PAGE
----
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Above: Thanksgiving 2011, what was to be our last one with Keith (deep frying the turkey). We deep fried a turkey this year, our best one yet, in Keith’s honor. Missed him terribly. But celebrated our family, too. He’ll always be a part of our lives, for which I am forever grateful.
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During this holiday season, it is too easy to fall into despair and self-pity. Missing Keith brings me to tears, crying myself to sleep at night. But I have much to be thankful for in spite of our loss.

Unfairness in life is all around us. It’s what we call it when we are frustrated, angry, despairing over what life has thrown at us. How unfair is it that Keith’s life was cut so short? How unfair is it that I would spend this holiday knowing I will never have another holiday with him, or to hear his laughter, feel his embrace? My best friend, husband, loving father… How unfair is it that I spend each night alone?

Do you see how easy it is to fall into self pity? Yes, there are times when I indulge in it. There are times when I cannot fight the ache in my heart and therefore feel the overwhelming pressure of the waters that must flood their banks in the form of tears and wails.

But unfairness, or to wallow in the notion of its cruel facade, is to neglect the true beauty that life has gifted me. I had 34 years with Keith, a life that had its ups and downs, yes. But it was also a time of great beauty, when we grew up, grew as humans, artists, responsible and caring people. We shared our life together and supported each other, experiencing the world, raising two beautiful, intelligent daughters. Saw each through college, and walked one down the aisle. Yes, we experienced a lifetime of love and joy and wonder together.

Each day, each week, or year, we may experience what can be described as unfairness. Yes, it is painful. Yes, it is heartbreaking. And yes, there is the feeling of incredible loss and pain, seeing something or someone you care about slip beyond your reach. Feeling the sting of an unfair act, or unfair words.

I could choose to measure life’s unfairness each day, tallying it up like a scorecard each week, letting it tighten its grip on my life with each passing month. But then I would be denying myself something far more important. I would be denying myself the ability to treasure the life that I have had in the past, or the one I wake to each day. If I counted up the daily unfairness tally, I might spend all my time counting. I would deny myself the joy and gratitude for the gifts I have been given. The stories of our lives that we’ve shared, and the future stories yet unwritten.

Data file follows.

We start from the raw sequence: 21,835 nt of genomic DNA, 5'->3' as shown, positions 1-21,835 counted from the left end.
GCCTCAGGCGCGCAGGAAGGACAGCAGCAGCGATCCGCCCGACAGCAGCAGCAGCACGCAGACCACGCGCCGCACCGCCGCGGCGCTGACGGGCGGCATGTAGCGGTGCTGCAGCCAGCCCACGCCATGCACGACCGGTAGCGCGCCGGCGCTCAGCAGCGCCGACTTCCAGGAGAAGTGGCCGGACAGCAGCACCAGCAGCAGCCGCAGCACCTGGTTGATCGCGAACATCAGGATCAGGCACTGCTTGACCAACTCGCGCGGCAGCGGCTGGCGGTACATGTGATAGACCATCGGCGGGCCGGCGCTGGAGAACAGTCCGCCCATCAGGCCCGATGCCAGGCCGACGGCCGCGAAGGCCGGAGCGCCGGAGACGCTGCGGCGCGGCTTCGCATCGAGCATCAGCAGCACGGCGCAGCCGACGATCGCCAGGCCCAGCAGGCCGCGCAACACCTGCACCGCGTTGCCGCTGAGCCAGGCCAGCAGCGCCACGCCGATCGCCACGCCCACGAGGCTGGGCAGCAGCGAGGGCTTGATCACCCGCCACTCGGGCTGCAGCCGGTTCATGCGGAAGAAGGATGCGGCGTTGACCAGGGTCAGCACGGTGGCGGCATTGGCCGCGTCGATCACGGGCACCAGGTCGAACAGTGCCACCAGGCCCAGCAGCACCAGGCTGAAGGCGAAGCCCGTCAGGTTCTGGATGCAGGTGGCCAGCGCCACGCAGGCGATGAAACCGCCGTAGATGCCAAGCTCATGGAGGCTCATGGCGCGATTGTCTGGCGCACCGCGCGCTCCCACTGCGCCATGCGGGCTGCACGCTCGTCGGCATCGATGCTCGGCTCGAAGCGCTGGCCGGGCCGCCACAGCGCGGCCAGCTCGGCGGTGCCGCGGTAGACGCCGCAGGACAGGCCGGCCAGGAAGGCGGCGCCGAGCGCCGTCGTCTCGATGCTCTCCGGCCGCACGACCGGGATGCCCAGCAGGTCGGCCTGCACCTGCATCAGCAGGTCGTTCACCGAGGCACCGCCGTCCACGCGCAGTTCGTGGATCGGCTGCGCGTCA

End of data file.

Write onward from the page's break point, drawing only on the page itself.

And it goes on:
Yes, there are times when life seems so unfair. But I can’t bring myself to deny the life I will build upon the foundation of a beautiful life I had with Keith.

So, here’s to being thankful for my life with Keith. And to the future, watching my children build their lives, and being part of that. Here’s to whatever life will throw at me. I will not tally the unfairness of Keith’s passing. His life and our life was full and wonderful. With tinges of occasional sadness and cheeks yet slick with occasional tears, this first Thanksgiving and holiday season without him, I choose to remember him with a loving gratitude.

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Below: This is the photo I mentioned earlier this week, taken at the Beachouse in Fiji in 2001. Love that sly grin that also said “you did it to me again, stuck me in the middle of all these Mott students.” He’d complain in a good natured “grumpy old man” sort of way. But he always had a good time anyway.

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